By Dorcas Wambui Wanjau
Published September 13, 2014
Although the mass media are the main socialising agent in the 21st century, it is not common to come across mass media that are specifically made for children.
It was with the aim of helping produce high quality audiovisual media content for children and youth that an organisation calling itself the International Centre of Films for Children and Young People (Centre International du Film pour l’enfance et la Jeunesse, CIFEJ) was founded under the auspices of the United Nations Educational, Scientific and Cultural Organization (UNESCO) in the Scottish town of Edinburgh in 1955.
CIFEJ: A History, a book published in 2005, details how the organization began, the challenges it has faced over the past 50 years and how it looks forward to the future even as social media take over our lives.
“What will define our organization in the years to come is not our impressive past, but our capacity to articulate our future through pertinent actions, significant partnerships, and ground-breaking projects,” writes the then CIFEJ President, Athina Rikaki, in the Preface of the book. “This network is our stronghold, a unique environment where cultural diversity and access to quality audiovisual media for children is the base of our work.”
Saying the “book teaches us to be truthful, honest and daring”, Rikaki says CIFEJ has “managed to survive through extremely difficult political situations, managed to reunite valuable, even though different people, managed to put forward a common goal for the greater good of children everywhere.”
But apparently not all is well in Africa where the only film festivals for children are on the verge of death or have already breathed their last. While Egypt’s Cairo Children’s Film Festival wound up in 2012, Kenya’s Lola Kenya Screen can hardly be said to be blossoming despite the important work it does.
The book, written by Robert Roy, a former Secretary General of CIFEJ, says the organization that was first based in Brussels before it relocated to Paris, Montreal and then Tehran, received its financial support from UNESCO till the close of 1970 when it replaced its yearly allowance with support to specific programmes like studies in screen education, regional seminars on co-operation of youth and means of communication from 1971.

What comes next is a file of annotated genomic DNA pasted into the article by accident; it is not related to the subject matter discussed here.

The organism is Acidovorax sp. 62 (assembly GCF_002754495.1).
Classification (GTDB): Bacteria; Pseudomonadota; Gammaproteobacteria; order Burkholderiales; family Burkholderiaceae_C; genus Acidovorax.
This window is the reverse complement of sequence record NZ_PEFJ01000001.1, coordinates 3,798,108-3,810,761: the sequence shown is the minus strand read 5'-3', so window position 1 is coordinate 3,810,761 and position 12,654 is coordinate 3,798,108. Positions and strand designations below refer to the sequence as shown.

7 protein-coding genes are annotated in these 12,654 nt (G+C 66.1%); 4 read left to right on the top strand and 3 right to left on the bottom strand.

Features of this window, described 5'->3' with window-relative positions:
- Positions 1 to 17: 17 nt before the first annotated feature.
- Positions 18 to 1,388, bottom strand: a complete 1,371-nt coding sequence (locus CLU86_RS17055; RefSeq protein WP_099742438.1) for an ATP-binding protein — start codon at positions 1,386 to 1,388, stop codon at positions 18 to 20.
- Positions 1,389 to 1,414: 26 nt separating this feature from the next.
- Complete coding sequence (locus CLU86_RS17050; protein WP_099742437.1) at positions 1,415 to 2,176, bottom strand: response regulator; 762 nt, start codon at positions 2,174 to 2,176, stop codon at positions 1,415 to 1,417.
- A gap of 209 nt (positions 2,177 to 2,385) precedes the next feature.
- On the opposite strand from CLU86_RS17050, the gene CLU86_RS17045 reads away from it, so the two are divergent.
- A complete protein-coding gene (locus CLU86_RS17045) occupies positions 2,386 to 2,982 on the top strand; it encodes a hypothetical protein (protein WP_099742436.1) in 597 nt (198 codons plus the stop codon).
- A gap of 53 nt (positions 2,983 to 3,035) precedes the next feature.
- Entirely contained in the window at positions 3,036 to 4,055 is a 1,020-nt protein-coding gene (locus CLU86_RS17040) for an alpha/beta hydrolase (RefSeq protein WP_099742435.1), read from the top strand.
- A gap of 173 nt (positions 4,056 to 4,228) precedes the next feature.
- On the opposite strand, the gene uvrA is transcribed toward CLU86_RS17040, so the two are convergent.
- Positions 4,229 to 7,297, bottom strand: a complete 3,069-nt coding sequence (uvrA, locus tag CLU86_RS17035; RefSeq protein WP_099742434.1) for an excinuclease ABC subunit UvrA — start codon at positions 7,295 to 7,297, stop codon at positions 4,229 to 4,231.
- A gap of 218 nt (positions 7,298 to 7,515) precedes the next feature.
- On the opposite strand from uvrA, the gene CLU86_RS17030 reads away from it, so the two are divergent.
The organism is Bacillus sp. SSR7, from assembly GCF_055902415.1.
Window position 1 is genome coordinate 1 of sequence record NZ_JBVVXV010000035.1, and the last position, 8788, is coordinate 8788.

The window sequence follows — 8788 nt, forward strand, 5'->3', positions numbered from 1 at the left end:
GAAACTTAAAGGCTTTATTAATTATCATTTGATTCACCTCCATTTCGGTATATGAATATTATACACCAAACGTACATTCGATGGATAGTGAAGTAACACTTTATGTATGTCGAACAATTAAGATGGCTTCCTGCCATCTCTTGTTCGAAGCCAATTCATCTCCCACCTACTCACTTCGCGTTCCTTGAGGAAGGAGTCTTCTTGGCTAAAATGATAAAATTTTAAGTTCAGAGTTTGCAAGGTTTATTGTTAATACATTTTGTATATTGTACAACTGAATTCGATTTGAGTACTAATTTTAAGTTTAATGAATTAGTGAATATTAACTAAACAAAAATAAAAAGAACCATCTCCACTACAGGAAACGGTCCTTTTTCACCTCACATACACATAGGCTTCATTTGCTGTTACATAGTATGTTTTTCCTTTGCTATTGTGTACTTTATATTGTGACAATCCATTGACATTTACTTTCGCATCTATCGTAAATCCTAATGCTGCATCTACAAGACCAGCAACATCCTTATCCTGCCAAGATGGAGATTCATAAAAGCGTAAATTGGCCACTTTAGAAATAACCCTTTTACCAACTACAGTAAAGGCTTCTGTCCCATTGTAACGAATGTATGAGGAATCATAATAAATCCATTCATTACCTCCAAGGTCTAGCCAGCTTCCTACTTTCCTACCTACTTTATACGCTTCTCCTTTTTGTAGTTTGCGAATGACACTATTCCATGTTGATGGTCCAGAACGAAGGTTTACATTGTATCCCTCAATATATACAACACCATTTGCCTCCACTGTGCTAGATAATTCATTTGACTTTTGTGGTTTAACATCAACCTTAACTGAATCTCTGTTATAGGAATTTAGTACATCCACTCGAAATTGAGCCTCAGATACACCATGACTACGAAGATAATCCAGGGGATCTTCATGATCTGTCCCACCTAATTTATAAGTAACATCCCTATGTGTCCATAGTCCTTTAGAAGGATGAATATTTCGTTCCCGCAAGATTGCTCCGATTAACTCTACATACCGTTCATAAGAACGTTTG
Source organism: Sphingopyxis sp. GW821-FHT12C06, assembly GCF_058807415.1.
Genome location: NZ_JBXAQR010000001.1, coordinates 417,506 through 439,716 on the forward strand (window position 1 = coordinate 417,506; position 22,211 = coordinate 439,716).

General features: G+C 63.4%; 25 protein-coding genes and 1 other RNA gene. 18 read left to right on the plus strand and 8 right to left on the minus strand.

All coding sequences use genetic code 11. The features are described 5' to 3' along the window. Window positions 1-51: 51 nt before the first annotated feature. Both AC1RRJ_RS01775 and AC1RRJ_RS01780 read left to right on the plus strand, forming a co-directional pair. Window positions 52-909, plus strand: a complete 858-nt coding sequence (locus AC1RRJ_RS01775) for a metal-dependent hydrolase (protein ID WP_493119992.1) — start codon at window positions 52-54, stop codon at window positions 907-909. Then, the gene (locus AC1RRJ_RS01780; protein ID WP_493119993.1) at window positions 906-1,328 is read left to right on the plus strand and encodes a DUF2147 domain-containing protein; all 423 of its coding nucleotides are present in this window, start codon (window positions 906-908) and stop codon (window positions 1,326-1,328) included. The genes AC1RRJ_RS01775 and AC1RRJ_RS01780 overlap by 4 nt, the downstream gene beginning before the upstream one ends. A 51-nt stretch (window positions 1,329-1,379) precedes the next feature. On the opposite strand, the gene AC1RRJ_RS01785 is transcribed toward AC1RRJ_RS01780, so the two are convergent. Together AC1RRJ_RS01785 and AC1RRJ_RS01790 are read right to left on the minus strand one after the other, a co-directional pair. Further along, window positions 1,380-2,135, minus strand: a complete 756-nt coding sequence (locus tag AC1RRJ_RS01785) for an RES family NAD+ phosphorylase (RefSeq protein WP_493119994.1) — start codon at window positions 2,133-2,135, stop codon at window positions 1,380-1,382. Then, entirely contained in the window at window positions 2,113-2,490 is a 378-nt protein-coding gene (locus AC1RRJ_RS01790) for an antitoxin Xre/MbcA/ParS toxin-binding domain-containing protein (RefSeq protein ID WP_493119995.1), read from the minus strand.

CIFEJ moved to Canada in 1990 so as to obtain financial support from the Canadian Ministry of Communications. Its offices are currently in Iran where it is supported by the Institute for Intellectual Development of Children and Young Adults (KANOON) who edited and printed CIFEJ: A History that was used to commemorate 50 Years of CIFEJ and the CIFEJ General Assembly in 2005.
Under CIFEJ, an initiative known as Kids For Kids Festival (KFKF) was mooted. Targeting children aged 6-12 and 13-16 years, it encouraged children to make films for themselves which were then entered for competition during a KFKF. Africa’s first KFKF Africa (KFKF-A), organised by CIFEJ and the Danish Film Institute with an international children’s jury, was held in Johannesburg during the 5th World Summit on Media for Children at which Lola Kenya Screen’s production—Films by Children for Children—won the Grand Prize “for its achievement in the production of films by children for children.” From then henceforth KFKF-Africa was held under the umbrella of Lola Kenya Screen in Nairobi, Kenya.
Taking a look at Africa in terms of children’s media, though, a lot is yet to be done. How many organisations take interest in media for children? How many or even production companies create content for children? How many broadcasting stations air content for children?
As he winds up, writer Robert Roy appeals to governments to offer grants to producers of children’s cinema. But as already illustrated by the demise of Cairo International Children’s Film Festival and the struggles of Lola Kenya Screen, Roy’s voice isn’t being heard.
It is great to have the history of CIFEJ in book form. However, one feels that this book would have been better written and edited. It reads more like disjointed company reports, complete with the statutes of incorporation. It also carries pictures—both black and white and colour and almost all of them small, blurred and not so well arranged—of participants in various General Assemblies around the world. But that doesn’t break a bone as it gives reason for another book to be published.